Extrinsic Skin Aging – Radiation and Environmental Factors

If you want to see the skin-aging process in overdrive, look at the skin under the toxic influences of what is called extrinsic aging.

UV Radiation
UV radiation hits our skin in the form of damaging UVA and UVB rays. Try this mnemonic device to remember the difference—UVA for Aging and UVB for Bad Bum. UVB gives you the redness typical of a sunburn. The SPF, or sun protective factor number, of a sunscreen refers to its ability to block out UVB radiation. Most of the UVB is absorbed and eliminated at the epidermal layer, but not without causing some real problems first. It damages the DNA of the keratin-producing keratinocytes, markedly reducing the production of new DNA for several hours after exposure.

The DNA damage induced by UVB rays has been associated with an increased risk of various skin cancers.

UVA radiation is the real culprit in accelerating the visible signs of aging. Unlike UVB, which is mostly absorbed and eliminated at the epidermis, UVA passes through the epidermis to the dermis, where it runs amok. Even mild sun exposure, not enough to induce overt sunburn, can cause a massive increase in enzymes called matrix metalloproteinases (MMPs).

Any agent—sun, stress, air pollutants, poor diet, or otherwise—that can energize the enzymes responsible for cutting apart your collagen is not a good thing. To make matters worse, collagen production grinds to a halt and oxidative stress in the dermis is elevated when MMPs start working overtime. The end result is that our collagen becomes fragmented and disoriented.

You can think of normal collagen fiber strands as three ropes neatly wrapped around each other. This is not the case when the strands are subjected to oxidative stress and environmental damage. The collagen fibers become thinned out in certain areas, and partial deterioration is evident. They also start clumping together. The elastin starts to grow thicker. This may seem like a good thing, but more elastin is not necessarily better because it forms clumps and turns into a globular mess.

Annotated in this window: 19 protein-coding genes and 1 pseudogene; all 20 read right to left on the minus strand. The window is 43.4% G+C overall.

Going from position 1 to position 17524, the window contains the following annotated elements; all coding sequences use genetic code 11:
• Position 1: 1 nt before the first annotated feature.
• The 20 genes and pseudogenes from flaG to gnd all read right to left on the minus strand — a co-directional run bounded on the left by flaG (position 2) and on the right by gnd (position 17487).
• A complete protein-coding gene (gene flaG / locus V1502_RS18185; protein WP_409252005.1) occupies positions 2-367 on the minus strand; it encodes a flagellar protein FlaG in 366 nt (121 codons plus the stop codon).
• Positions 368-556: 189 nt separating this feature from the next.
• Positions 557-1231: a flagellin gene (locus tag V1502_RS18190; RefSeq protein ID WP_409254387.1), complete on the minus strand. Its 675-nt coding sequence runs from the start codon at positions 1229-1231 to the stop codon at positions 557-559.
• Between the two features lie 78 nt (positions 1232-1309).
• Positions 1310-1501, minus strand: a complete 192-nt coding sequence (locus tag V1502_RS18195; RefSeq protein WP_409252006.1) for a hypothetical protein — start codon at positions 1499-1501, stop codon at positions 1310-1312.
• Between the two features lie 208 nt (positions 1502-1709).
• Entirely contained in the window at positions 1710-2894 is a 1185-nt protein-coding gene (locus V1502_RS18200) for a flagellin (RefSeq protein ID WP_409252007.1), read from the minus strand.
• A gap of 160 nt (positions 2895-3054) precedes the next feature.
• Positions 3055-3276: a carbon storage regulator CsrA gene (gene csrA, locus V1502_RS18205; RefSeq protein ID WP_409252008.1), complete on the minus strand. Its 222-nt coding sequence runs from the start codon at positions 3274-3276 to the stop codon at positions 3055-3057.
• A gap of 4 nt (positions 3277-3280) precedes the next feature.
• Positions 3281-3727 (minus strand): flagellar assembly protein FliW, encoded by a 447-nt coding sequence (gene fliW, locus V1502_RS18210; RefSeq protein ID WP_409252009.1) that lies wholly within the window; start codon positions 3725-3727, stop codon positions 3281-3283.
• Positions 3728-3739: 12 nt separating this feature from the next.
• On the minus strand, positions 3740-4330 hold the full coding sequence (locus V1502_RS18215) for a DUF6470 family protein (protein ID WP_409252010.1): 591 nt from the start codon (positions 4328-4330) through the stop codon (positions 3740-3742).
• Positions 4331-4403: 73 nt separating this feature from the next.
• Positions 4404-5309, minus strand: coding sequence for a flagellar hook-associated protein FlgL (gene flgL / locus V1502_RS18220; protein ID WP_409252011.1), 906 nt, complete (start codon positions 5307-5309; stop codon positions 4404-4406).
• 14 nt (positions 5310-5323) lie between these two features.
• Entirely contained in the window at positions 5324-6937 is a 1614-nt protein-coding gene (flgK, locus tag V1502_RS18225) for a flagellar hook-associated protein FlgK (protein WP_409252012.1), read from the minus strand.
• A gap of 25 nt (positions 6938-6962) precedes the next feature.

With repeated exposure come misguided attempts by enzymes to repair the dire situation, and these local patchwork repair efforts only worsen the structure of collagen and elastin. Blood flow diminishes overall, but in certain areas of the skin, blood flow appears to be closer to the surface because the skin has thinned out. This leads to areas of discoloration and a loss of a normal, youthful tone. Interestingly, even skin tone is the first major factor considered, after the absence of wrinkles, when people attempt to determine the chronological age of a third party.

Other Environmental Factors
In addition to UV dangers, other damaging environmental factors include but are not limited to smoking, air pollution, ozone exposure, and the electromagnetic frequencies generated by cell phones and smartphones—or as we call them, crockberries. Suffice it to say that any number of environmental factors are at play, and while UV exposure gets all the attention, it is by no means the whole story. For example, the interplay of nutrition and UV exposure has been garnering increased research support.

It is interesting to note that in the late 1960s, scientific journal articles referred to UV exposure as accounting for almost 100 percent of the nongenetic, external influences on the visible signs of aging. Then, when study after study showed that smoking induces facial wrinkling, the sun’s contribution to skin aging dropped to “more than 90” percent. Take into consideration the emerging studies we will discuss next, those related to disease, diet, job strain, mood state, and stress, and the sun’s contribution has been estimated at 80 percent and falling fast.

Extrinsic Skin Aging – Radiation and Environmental Factors
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